- Built in battery only
- $399 for 8GB and $499 for 16GB
- 8GB will hold 350 images
So how does it work ?
The light field is a core concept in imaging science, representing fundamentally more powerful data than in regular photographs. The light field fully defines how a scene appears. It is the amount of light traveling in every direction through every point in space. Conventional cameras cannot record the light field.
The information on the Lytro website doesn't do a great job of explaining the technology which appears to be fairly complex, or should I say different to what we are used to so I'm going to attempt to explain what I have understood about it from the research that I have done.
Essentially the light field sensor is an array of micro lenses positioned in front of a sensor. Whereas a 'regular' camera only captures the frequency and intensities of light falling directly on a sensor, the Lytro's micro lenses allow the sensor to simultaneously capture the direction that the light is coming from as well. Once you know the direction, frequency and intensity that the light came from you can in theory re-create a scene where the camera is aware of the relative distances of objects in the scene from the camera. At this point you can then digitally extrapolate that data to 'imagine' if the sensor was closer to the micro lenses or further away (mimicking re-focusing).
Think of it like this, normally we focus a lens so that the rays of light corresponding to a particular object in our image focus onto single pixels on a sensor. At this point we have made our choice as to what is in focus. The micro lenses on the Lytro do not move though but knowing the angle of the light that hits the sensor, the software can figure out at what distance from the lens the sensor should have been to be in focus for a particular object. It can figure this out across the entire image and therefore synthesize an image focused on any point you pick on the screen.
The technology has some limitations though that in the short term might hold it back. The key variable is the distance between the micro lens array and the sensor. The sharpness of the image is dependent on the focus of the micro lenses being on the aperture plane of the main lens element at the front of the camera. Whilst the main lens element does move through zooming , it's relative position to the tiny size of the micro lens sees very little change and essentially remains still in focus so long as the micro lens does not move relative to the image sensor which, relatively would be a much larger focus change. This means that currently you have to fix the micro lens array at a set distance from the sensor. If you move the array too far from the sensor then the light that they transmit from each micro lens to the sensor starts to encroach on the light from the neighboring lens when it hits the sensor. They begin to blend together which is not good at all, so the distance from micro lens to sensor must be a fixed property.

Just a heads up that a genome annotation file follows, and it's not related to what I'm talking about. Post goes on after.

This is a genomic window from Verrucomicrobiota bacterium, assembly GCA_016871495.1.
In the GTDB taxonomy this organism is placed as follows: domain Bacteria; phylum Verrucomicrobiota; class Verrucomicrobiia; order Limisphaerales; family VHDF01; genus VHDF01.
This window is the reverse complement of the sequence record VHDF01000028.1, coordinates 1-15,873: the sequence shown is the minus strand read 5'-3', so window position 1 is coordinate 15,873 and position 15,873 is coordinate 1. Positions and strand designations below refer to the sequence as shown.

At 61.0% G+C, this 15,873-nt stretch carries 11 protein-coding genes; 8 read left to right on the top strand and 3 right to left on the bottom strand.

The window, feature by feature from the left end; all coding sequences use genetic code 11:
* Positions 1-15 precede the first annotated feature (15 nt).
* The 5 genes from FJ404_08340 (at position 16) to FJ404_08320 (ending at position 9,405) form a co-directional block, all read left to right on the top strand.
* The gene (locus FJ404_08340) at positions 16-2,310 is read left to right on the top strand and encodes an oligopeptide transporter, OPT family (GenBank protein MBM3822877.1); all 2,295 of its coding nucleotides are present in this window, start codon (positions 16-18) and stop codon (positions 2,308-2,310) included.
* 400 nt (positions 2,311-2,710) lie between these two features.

The limiting resolution factor comes from diffraction though. To increase the resolution of such an image would require many more micro lenses to go with the many more pixels on the sensor. If you are not increasing the physical size of the sensor, just the pixel count, then it follows that these micro lenses must be made many many times smaller in order to fit above the same size sensor. Once the micro lenses are made small enough, diffraction properties of light waves begin to take over and the quality of the image will turn (even more) to mush. Just like when you stop down a lens to f32, that tiny aperture causes diffraction and a loss of detail. The same is true for micro lenses. Remember, we can't just move the micro lens array further from the sensor to give us a larger array, that distance is fixed due to the previous necessity that I mentioned. Essentially what this means is that the lower the resolution of the image, the better the refocusing power. This is why we are seeing the output of the Lytro is so small and that is what is going to hold it back from inclusion into more mainstream cameras in the near future.